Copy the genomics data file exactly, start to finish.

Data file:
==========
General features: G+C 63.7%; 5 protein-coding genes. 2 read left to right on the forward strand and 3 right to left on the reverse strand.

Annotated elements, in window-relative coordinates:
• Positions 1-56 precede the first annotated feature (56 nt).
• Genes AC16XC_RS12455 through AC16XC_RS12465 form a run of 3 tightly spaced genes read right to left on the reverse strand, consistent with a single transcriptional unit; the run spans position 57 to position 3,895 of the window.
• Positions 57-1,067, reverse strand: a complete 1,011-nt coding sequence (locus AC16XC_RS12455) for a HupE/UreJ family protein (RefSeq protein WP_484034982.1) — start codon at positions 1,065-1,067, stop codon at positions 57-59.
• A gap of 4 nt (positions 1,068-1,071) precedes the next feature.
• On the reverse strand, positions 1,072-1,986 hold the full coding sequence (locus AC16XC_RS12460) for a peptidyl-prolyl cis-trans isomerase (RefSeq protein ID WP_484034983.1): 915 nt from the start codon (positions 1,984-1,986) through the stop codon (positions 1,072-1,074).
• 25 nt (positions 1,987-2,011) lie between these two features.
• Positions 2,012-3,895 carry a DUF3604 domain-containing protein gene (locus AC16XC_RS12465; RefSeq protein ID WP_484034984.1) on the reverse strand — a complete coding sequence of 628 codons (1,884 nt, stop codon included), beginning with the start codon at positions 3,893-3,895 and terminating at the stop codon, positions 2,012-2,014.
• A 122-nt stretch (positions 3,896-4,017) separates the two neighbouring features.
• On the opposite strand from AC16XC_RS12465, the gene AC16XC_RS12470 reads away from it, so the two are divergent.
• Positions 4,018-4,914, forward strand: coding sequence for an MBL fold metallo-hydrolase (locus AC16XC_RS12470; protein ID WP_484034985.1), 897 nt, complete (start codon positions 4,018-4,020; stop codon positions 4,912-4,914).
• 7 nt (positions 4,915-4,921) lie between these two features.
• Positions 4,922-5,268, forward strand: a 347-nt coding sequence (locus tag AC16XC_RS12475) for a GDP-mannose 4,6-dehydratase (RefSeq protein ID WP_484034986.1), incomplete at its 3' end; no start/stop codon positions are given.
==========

General features: G+C 63.7%; 5 protein-coding genes. 2 read left to right on the forward strand and 3 right to left on the reverse strand.

Annotated elements, in window-relative coordinates:
• Positions 1-56 precede the first annotated feature (56 nt).
• Genes AC16XC_RS12455 through AC16XC_RS12465 form a run of 3 tightly spaced genes read right to left on the reverse strand, consistent with a single transcriptional unit; the run spans position 57 to position 3,895 of the window.
• Positions 57-1,067, reverse strand: a complete 1,011-nt coding sequence (locus AC16XC_RS12455) for a HupE/UreJ family protein (RefSeq protein WP_484034982.1) — start codon at positions 1,065-1,067, stop codon at positions 57-59.
• A gap of 4 nt (positions 1,068-1,071) precedes the next feature.
• On the reverse strand, positions 1,072-1,986 hold the full coding sequence (locus AC16XC_RS12460) for a peptidyl-prolyl cis-trans isomerase (RefSeq protein ID WP_484034983.1): 915 nt from the start codon (positions 1,984-1,986) through the stop codon (positions 1,072-1,074).
• 25 nt (positions 1,987-2,011) lie between these two features.
• Positions 2,012-3,895 carry a DUF3604 domain-containing protein gene (locus AC16XC_RS12465; RefSeq protein ID WP_484034984.1) on the reverse strand — a complete coding sequence of 628 codons (1,884 nt, stop codon included), beginning with the start codon at positions 3,893-3,895 and terminating at the stop codon, positions 2,012-2,014.
• A 122-nt stretch (positions 3,896-4,017) separates the two neighbouring features.
• On the opposite strand from AC16XC_RS12465, the gene AC16XC_RS12470 reads away from it, so the two are divergent.
• Positions 4,018-4,914, forward strand: coding sequence for an MBL fold metallo-hydrolase (locus AC16XC_RS12470; protein ID WP_484034985.1), 897 nt, complete (start codon positions 4,018-4,020; stop codon positions 4,912-4,914).
• 7 nt (positions 4,915-4,921) lie between these two features.
• Positions 4,922-5,268, forward strand: a 347-nt coding sequence (locus tag AC16XC_RS12475) for a GDP-mannose 4,6-dehydratase (RefSeq protein ID WP_484034986.1), incomplete at its 3' end; no start/stop codon positions are given.